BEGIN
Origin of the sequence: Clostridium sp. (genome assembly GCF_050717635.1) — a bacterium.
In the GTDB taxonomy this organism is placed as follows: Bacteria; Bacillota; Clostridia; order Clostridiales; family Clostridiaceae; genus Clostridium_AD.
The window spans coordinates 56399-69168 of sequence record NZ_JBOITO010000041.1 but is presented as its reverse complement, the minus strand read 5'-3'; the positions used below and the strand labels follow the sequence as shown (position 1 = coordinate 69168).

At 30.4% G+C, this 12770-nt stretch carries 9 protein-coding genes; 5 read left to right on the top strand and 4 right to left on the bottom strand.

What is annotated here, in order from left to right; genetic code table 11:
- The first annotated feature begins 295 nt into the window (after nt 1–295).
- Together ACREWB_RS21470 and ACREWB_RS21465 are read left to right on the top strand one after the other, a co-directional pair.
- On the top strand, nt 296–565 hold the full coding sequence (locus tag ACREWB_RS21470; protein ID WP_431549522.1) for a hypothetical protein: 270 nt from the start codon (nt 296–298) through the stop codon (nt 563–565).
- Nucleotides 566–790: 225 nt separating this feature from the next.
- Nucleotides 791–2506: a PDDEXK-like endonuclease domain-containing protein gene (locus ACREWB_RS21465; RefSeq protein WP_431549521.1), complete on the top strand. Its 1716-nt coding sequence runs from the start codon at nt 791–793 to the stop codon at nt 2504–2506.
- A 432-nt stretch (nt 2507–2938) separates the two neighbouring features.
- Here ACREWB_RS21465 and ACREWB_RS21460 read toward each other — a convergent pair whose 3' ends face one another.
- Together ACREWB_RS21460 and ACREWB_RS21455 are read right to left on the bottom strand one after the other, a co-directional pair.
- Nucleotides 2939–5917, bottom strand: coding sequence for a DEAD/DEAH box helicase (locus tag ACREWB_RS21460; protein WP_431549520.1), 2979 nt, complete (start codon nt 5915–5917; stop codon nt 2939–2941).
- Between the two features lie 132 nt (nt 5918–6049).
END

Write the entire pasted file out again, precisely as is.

Origin of the sequence: Clostridium sp. (genome assembly GCF_050717635.1) — a bacterium.
In the GTDB taxonomy this organism is placed as follows: Bacteria; Bacillota; Clostridia; order Clostridiales; family Clostridiaceae; genus Clostridium_AD.
The window spans coordinates 56399-69168 of sequence record NZ_JBOITO010000041.1 but is presented as its reverse complement, the minus strand read 5'-3'; the positions used below and the strand labels follow the sequence as shown (position 1 = coordinate 69168).

At 30.4% G+C, this 12770-nt stretch carries 9 protein-coding genes; 5 read left to right on the top strand and 4 right to left on the bottom strand.

What is annotated here, in order from left to right; genetic code table 11:
- The first annotated feature begins 295 nt into the window (after nt 1–295).
- Together ACREWB_RS21470 and ACREWB_RS21465 are read left to right on the top strand one after the other, a co-directional pair.
- On the top strand, nt 296–565 hold the full coding sequence (locus tag ACREWB_RS21470; protein ID WP_431549522.1) for a hypothetical protein: 270 nt from the start codon (nt 296–298) through the stop codon (nt 563–565).
- Nucleotides 566–790: 225 nt separating this feature from the next.
- Nucleotides 791–2506: a PDDEXK-like endonuclease domain-containing protein gene (locus ACREWB_RS21465; RefSeq protein WP_431549521.1), complete on the top strand. Its 1716-nt coding sequence runs from the start codon at nt 791–793 to the stop codon at nt 2504–2506.
- A 432-nt stretch (nt 2507–2938) separates the two neighbouring features.
- Here ACREWB_RS21465 and ACREWB_RS21460 read toward each other — a convergent pair whose 3' ends face one another.
- Together ACREWB_RS21460 and ACREWB_RS21455 are read right to left on the bottom strand one after the other, a co-directional pair.
- Nucleotides 2939–5917, bottom strand: coding sequence for a DEAD/DEAH box helicase (locus tag ACREWB_RS21460; protein WP_431549520.1), 2979 nt, complete (start codon nt 5915–5917; stop codon nt 2939–2941).
- Between the two features lie 132 nt (nt 5918–6049).